Honeybee Hives: A Matriarchal Matrix
May 15, 2020
by Aaron Pflug • Kidzeum Staff
If you’ve seen the Observation Hive at Kidzeum (or observed a functioning honeybee hive some other way), you were probably impressed by everything those little honeybees accomplish. From construction of the well-known honeycomb structure(s) that store honey, eggs, and developing larvae to the flurry of daily activity covering all aspects of hive maintenance and survival, honeybees are always busy (as a bee should be)!
Well, ladies, take a bow! Because virtually everything that happens in a honeybee hive is done by female honeybees!
Of course, there’s the queen. And, while the queen may not be “in charge” in the sense her title suggests, she does have a critical and unique function: egg laying. Constant egg laying. And, without her egg laying prowess, the hive would struggle to maintain the population necessary to build and sustain a successful hive. So, really, it all starts with her.
But the bulk of the work will be done by the aptly titled worker bees. Throughout their adult life, worker bees might do several different jobs: cleaning of egg cells, construction of new honeycomb, caring for the queen, protecting the hive from outside threats, regulating temperature…or anything else the hive may require. That’s before you even get into nectar and pollen collection and the production of honey! And every, single, one of these fanatic workers is female.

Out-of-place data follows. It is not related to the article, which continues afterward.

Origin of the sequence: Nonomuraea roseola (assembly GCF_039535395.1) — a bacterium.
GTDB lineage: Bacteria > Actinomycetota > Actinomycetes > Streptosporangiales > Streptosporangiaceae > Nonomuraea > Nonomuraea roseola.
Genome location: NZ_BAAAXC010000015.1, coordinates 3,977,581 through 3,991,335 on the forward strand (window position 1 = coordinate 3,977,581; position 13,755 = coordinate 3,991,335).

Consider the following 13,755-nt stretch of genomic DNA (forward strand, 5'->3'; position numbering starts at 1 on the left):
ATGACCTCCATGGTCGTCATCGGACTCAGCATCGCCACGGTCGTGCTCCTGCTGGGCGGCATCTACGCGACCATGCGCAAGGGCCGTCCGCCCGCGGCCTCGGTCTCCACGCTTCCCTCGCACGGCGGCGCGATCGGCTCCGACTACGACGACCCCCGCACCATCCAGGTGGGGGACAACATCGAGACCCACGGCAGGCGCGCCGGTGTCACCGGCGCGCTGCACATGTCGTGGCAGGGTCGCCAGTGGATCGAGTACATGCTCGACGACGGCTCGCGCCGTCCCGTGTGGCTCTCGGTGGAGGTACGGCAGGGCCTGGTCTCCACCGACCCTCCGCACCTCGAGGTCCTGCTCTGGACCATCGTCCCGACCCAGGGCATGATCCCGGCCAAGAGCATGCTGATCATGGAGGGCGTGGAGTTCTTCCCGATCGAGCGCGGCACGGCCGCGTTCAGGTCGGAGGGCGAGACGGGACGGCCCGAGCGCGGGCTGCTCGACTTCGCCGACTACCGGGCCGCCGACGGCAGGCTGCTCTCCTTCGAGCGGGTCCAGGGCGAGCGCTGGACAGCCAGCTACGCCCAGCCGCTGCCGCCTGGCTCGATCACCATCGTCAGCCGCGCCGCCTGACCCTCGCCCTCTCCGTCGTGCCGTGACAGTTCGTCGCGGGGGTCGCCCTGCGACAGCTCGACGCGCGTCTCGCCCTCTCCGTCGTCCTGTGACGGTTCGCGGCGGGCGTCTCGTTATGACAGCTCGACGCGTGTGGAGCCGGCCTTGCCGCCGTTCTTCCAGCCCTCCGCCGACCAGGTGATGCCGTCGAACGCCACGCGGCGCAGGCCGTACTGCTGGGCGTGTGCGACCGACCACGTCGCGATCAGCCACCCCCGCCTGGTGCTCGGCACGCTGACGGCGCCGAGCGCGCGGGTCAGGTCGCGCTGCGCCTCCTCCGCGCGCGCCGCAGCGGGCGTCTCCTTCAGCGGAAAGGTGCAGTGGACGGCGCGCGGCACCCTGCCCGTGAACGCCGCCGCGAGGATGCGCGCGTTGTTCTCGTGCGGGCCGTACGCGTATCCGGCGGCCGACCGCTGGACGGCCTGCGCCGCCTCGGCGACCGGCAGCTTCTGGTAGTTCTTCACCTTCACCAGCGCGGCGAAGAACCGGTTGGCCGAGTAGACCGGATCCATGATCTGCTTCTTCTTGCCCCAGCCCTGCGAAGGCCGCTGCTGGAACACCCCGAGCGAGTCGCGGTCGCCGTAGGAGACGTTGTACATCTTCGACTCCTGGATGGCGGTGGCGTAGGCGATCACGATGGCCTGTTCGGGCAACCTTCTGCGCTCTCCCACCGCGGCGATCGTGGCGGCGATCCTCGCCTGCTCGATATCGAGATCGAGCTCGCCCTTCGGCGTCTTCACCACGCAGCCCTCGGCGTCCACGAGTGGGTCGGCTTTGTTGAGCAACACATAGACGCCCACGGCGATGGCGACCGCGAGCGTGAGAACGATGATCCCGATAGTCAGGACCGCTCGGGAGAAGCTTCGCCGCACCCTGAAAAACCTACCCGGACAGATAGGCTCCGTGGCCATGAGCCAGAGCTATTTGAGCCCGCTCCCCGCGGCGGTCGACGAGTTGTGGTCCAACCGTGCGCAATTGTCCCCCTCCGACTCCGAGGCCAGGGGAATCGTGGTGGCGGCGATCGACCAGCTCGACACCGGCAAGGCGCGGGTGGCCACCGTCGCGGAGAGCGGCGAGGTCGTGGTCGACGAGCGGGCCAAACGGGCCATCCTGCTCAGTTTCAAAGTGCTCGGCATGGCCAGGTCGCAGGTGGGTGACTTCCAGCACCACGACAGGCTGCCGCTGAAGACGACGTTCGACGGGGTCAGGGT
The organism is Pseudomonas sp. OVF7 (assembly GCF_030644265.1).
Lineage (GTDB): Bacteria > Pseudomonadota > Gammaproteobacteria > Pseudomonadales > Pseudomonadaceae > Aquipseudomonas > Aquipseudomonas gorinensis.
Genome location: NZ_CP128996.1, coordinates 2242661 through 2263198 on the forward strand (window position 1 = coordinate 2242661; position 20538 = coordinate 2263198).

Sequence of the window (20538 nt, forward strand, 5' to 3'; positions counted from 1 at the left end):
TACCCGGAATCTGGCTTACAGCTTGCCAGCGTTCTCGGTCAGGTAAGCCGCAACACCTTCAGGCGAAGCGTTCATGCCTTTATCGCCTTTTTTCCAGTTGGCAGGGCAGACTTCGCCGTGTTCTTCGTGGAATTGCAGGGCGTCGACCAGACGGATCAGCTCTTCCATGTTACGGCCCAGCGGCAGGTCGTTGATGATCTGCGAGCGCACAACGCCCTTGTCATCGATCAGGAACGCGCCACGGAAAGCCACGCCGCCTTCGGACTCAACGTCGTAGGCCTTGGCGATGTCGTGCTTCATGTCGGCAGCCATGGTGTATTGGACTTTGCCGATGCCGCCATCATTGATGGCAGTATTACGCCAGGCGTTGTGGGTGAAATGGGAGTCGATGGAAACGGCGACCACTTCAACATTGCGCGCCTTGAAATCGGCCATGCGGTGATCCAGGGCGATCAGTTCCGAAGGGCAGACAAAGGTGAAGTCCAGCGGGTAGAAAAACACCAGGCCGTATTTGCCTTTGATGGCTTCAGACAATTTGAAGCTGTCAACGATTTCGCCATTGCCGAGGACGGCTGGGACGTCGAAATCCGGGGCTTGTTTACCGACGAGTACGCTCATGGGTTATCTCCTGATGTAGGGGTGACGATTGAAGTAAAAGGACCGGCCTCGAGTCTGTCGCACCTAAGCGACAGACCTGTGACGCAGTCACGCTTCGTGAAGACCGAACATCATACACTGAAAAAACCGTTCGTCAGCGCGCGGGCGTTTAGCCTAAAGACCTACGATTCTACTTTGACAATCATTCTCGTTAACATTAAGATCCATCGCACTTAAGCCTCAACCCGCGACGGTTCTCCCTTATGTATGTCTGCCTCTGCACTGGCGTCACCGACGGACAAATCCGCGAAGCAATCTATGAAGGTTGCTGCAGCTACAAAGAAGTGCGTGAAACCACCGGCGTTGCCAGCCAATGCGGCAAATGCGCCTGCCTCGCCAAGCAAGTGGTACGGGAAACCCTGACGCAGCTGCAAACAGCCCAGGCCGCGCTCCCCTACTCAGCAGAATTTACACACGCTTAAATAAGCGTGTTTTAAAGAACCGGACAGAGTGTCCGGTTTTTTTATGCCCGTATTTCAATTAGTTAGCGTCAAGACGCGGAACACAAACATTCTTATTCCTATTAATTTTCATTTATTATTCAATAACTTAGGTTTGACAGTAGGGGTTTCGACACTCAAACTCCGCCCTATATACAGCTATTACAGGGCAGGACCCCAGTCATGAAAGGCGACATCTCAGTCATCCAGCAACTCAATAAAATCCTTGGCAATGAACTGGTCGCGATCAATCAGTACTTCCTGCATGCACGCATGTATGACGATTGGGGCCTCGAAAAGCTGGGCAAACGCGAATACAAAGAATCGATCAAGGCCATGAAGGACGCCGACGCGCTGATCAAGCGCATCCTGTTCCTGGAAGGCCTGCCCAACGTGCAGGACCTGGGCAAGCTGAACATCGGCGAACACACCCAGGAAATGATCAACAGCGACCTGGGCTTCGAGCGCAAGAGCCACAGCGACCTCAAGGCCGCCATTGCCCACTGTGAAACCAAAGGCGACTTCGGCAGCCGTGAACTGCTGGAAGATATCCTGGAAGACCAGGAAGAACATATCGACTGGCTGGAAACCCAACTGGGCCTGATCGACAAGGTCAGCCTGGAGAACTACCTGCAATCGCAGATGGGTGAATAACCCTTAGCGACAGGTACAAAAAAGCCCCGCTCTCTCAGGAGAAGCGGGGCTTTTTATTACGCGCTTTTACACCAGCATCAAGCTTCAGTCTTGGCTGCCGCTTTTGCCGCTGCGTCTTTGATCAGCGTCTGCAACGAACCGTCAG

That leaves the male honeybees, known as drones. What is it they do to keep up the hive? Unless the hive temperature moves outside the comfort zone, and the drones are pressed into duty to help cool or warm the hive, they do absolutely nothing. In fact, they spend a great deal of time away from the hive in congregation areas, waiting for an unfertilized queen to arrive. And, then, they die.
There’s a lot to do around the hive, day-to-day, week-to-week. The projects hives undertake – from the initial construction of the honeycomb to the production and storage of honey – are massive in relation to the size of a honeybee. Hives need a voluminous and relentless workforce to get it all done!
Yes – it really does take everybody pitching in to ensure the hive not only survives but thrives!
And by everybody, I mean everybody except the drones.